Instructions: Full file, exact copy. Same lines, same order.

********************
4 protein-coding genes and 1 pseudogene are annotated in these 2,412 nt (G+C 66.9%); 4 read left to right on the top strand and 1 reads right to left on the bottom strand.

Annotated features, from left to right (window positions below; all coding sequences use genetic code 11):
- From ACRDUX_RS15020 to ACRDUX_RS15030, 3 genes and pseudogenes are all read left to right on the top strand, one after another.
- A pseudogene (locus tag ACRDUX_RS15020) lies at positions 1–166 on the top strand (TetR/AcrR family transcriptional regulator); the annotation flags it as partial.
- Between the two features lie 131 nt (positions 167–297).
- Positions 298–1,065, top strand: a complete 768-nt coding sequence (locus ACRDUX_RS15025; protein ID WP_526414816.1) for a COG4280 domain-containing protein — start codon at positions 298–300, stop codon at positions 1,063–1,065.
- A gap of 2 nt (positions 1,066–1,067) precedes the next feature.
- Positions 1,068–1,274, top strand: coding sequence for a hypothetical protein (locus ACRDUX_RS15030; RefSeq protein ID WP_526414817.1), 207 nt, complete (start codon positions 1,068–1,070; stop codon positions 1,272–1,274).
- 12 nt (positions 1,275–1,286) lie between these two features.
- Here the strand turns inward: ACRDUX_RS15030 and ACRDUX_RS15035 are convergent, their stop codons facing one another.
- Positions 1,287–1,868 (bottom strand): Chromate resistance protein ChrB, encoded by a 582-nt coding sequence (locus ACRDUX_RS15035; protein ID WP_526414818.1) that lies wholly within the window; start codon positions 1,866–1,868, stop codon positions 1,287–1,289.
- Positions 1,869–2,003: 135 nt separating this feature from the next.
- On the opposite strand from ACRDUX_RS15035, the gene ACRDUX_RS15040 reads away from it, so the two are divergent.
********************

4 protein-coding genes and 1 pseudogene are annotated in these 2,412 nt (G+C 66.9%); 4 read left to right on the top strand and 1 reads right to left on the bottom strand.

Annotated features, from left to right (window positions below; all coding sequences use genetic code 11):
- From ACRDUX_RS15020 to ACRDUX_RS15030, 3 genes and pseudogenes are all read left to right on the top strand, one after another.
- A pseudogene (locus tag ACRDUX_RS15020) lies at positions 1–166 on the top strand (TetR/AcrR family transcriptional regulator); the annotation flags it as partial.
- Between the two features lie 131 nt (positions 167–297).
- Positions 298–1,065, top strand: a complete 768-nt coding sequence (locus ACRDUX_RS15025; protein ID WP_526414816.1) for a COG4280 domain-containing protein — start codon at positions 298–300, stop codon at positions 1,063–1,065.
- A gap of 2 nt (positions 1,066–1,067) precedes the next feature.
- Positions 1,068–1,274, top strand: coding sequence for a hypothetical protein (locus ACRDUX_RS15030; RefSeq protein ID WP_526414817.1), 207 nt, complete (start codon positions 1,068–1,070; stop codon positions 1,272–1,274).
- 12 nt (positions 1,275–1,286) lie between these two features.
- Here the strand turns inward: ACRDUX_RS15030 and ACRDUX_RS15035 are convergent, their stop codons facing one another.
- Positions 1,287–1,868 (bottom strand): Chromate resistance protein ChrB, encoded by a 582-nt coding sequence (locus ACRDUX_RS15035; protein ID WP_526414818.1) that lies wholly within the window; start codon positions 1,866–1,868, stop codon positions 1,287–1,289.
- Positions 1,869–2,003: 135 nt separating this feature from the next.
- On the opposite strand from ACRDUX_RS15035, the gene ACRDUX_RS15040 reads away from it, so the two are divergent.